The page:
First they take their money; now they take their people. Recruiting investment bankers appears to be the new strategy for the private equity industry as it continues in its relentless efforts to evolve in this new environment.
One strand of the new recruitment drive involves hiring leveraged finance bankers. As debt becomes harder to come by and, more importantly, as many large private equity firms continue to diversify into other asset classes such as debt acquisition, the hiring of ex-leveraged finance bankers is presumably, and ironically, intended to help the firms buy back the loans that the bankers originally arranged for them.
In other instances, the recruitment drive by buyout houses is to help spearhead moves into new investment territories as the hunt for lucrative deals widens.
All this, of course, adds insult to injury as the investment banking community continues to shed thousands of city jobs while an inability to syndicate the back-log of private equity leveraged loans continues to undermine activity.
The list of movement is long – last week it was reported that Claus Peter, head of leverage finance at Societe Generale in Germany, is set to join Germany’s
In the last issue of IFR Buyouts, it was reported that Lorne Somerville, joint global head of telecoms and head of European communications at UBS, was to join
In addition, David Hudson, previously president and chief executive officer of wholesale banking at ING, is to join
All this must be a bitter pill for the investment banking community, but it is not where private equity recruitment ends. According to recruitment consultants, portfolio companies are also being boosted by new hires as private equity backers become increasingly focused on the recruitment process to ensure their businesses survive the economic gloom.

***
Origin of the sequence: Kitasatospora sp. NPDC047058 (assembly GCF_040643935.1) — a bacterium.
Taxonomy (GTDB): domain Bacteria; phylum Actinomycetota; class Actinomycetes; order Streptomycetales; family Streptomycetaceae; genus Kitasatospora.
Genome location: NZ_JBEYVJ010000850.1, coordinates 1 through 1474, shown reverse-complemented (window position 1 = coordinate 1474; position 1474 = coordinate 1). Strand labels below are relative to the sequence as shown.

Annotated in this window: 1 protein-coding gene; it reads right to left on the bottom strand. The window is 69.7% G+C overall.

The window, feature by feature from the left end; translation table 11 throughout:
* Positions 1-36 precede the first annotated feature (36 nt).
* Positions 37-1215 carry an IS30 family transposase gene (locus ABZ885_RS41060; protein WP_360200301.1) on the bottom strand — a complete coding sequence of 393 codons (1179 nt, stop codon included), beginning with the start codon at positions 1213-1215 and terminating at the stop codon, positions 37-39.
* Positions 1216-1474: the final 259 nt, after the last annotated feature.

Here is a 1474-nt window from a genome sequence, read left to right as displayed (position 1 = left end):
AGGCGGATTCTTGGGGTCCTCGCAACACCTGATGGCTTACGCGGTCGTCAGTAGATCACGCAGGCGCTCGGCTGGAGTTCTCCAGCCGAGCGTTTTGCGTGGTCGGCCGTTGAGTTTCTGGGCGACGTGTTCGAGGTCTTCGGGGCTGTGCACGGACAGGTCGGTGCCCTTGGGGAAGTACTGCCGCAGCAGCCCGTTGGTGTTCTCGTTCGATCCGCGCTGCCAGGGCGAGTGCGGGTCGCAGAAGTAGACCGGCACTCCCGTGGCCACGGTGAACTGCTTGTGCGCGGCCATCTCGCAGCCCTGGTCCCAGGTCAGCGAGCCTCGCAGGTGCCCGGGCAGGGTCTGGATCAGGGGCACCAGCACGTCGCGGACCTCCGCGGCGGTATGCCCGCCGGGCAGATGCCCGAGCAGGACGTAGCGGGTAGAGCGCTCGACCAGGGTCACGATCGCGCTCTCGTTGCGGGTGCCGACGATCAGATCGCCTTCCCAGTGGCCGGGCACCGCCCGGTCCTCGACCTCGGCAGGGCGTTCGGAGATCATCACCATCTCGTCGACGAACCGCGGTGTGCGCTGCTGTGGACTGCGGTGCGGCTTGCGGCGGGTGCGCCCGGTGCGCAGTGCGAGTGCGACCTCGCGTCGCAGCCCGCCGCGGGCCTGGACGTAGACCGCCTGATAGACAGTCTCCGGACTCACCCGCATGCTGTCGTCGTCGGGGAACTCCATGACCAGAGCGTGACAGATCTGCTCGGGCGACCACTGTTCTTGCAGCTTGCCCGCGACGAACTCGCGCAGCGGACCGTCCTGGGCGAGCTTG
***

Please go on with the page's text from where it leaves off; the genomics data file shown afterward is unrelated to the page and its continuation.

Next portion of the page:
Adrian Hitchenor, CEO of
“Private equity firms are increasingly reviewing the management teams they have backed. In many cases, they are adding additional management to their companies, or in some cases replacing people or changing roles and responsibilities within the existing management team,” he says.
“With such large sums at stake, it makes commercial sense for them to take a proactive position during the recruitment process as it is these appointments that will generate their return on investment,” Hitchenor adds.
“There is a real need for private equity firms to ensure the company they are investing in employing a strong management team. Track record is increasingly important and executive teams who have performed successful exits are in high demand and can command significant packages,” he says.
All this proving that private equity can, as it claims, thrive in any environment.